(9) as quite a number of persons-in-charge of startups have relayed that since banks are not familiar with the new business processes and models as well as the application of advanced new technologies associated with their businesses, banks tend to reject such startups' applications for opening a bank account for risk-aversion purposes, whether the authorities have put in place any specific measure to address this problem; if so, of the details; if not, the reasons for that;
(10) of the authorities' measures to assist innovative Fintech companies which are not financial institutions in developing electronic payment services involving transportation and medical services, after such companies have complied with the legal requirements concerned; and
(11) whether HKMA has compiled statistics on the respective current numbers of Fintech companies registered locally and overseas, and among them, the respective numbers of startups; if not, how the authorities will assess the future development of Fintech?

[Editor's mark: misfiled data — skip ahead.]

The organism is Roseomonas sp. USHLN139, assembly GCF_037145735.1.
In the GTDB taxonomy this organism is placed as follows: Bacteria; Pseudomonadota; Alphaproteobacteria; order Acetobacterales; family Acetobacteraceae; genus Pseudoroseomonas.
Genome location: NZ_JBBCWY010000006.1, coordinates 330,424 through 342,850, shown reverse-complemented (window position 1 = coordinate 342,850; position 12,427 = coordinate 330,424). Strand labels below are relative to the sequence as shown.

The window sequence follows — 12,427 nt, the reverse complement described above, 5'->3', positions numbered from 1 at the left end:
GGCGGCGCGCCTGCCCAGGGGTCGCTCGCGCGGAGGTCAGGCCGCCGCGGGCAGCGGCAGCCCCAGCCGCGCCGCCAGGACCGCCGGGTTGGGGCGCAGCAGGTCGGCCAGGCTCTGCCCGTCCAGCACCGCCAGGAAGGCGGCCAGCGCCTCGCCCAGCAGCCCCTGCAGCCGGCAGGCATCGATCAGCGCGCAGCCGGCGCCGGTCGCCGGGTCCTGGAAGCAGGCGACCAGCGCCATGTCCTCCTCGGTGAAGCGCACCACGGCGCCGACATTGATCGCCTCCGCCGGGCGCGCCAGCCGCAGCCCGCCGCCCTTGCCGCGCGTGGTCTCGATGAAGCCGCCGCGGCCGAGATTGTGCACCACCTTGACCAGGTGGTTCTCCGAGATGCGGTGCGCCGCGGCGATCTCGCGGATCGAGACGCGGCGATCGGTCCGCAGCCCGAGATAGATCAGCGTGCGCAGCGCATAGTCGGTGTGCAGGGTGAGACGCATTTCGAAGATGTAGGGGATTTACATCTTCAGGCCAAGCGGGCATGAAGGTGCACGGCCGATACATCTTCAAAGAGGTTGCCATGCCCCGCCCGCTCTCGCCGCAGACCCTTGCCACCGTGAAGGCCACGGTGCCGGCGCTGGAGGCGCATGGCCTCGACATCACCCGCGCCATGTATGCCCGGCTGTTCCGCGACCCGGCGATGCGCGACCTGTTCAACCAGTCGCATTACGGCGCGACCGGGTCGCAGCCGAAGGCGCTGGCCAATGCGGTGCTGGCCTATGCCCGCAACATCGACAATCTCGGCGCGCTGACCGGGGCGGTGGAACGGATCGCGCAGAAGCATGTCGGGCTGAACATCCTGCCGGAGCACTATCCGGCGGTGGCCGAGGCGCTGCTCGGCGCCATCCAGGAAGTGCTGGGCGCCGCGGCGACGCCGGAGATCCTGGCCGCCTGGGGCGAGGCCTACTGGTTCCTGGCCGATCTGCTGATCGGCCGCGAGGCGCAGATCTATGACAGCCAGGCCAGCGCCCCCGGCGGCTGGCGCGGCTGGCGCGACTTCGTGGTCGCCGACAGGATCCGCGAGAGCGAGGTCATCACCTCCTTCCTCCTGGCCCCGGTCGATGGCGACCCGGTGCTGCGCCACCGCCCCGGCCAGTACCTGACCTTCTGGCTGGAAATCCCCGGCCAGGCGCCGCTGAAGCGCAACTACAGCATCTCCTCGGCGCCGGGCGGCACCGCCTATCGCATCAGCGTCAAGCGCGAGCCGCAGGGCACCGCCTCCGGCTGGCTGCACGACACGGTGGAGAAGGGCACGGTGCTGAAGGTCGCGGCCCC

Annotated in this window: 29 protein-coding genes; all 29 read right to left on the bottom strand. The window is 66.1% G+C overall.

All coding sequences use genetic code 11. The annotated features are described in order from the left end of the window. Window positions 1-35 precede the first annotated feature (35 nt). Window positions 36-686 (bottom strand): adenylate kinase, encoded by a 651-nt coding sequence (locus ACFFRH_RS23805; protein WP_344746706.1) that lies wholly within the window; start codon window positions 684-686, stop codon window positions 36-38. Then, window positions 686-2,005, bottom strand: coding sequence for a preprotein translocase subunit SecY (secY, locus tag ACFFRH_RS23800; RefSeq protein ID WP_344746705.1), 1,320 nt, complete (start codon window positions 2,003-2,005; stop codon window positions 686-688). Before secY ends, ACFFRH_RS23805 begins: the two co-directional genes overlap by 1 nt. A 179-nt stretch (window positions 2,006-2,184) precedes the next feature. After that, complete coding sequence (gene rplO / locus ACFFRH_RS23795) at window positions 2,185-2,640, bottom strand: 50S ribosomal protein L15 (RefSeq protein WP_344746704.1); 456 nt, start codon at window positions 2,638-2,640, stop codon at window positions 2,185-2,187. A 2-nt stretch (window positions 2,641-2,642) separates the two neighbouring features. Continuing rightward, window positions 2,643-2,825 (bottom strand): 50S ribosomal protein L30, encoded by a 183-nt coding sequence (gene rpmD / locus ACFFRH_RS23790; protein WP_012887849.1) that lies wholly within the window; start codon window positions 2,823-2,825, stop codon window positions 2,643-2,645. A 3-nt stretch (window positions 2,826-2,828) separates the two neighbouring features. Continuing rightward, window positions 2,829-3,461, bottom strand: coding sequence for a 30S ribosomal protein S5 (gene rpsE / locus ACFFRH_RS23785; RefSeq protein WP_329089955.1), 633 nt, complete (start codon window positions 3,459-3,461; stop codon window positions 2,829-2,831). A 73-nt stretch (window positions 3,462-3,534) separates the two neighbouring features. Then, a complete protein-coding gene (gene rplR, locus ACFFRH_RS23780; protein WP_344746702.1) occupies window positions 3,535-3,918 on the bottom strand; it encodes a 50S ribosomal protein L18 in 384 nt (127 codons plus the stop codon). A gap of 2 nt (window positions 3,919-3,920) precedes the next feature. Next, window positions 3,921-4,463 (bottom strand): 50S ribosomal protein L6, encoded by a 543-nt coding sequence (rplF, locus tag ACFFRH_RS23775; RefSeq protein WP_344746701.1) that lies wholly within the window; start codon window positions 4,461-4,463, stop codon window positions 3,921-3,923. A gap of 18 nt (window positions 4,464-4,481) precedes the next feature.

Our consolidated reply to parts (1) to (5) and (11) of the question regarding regulation on financial technology (Fintech) applications and support to start-ups is as follows :
Hong Kong strives to provide a vibrant ecosystem for developing innovation and technology and create an enabling environment for start-ups. In promoting Fintech, the Government needs to strike a right balance between promoting financial innovations and protecting investors and customers.
With the concerted effort and close collaboration among the Government, financial regulators and the industry, Hong Kong's Fintech community has become increasingly vibrant in recent years. The Fintech cluster at Cyberport has over 250 Fintech companies engaging in applied research and development of blockchains, mobile payment, cybersecurity, artificial intelligence, big data, transaction engineering, etc ., making Cyberport the largest Fintech community in Hong Kong.
About 40 Fintech companies are located in Hong Kong Science and Technology Park (HKSTP).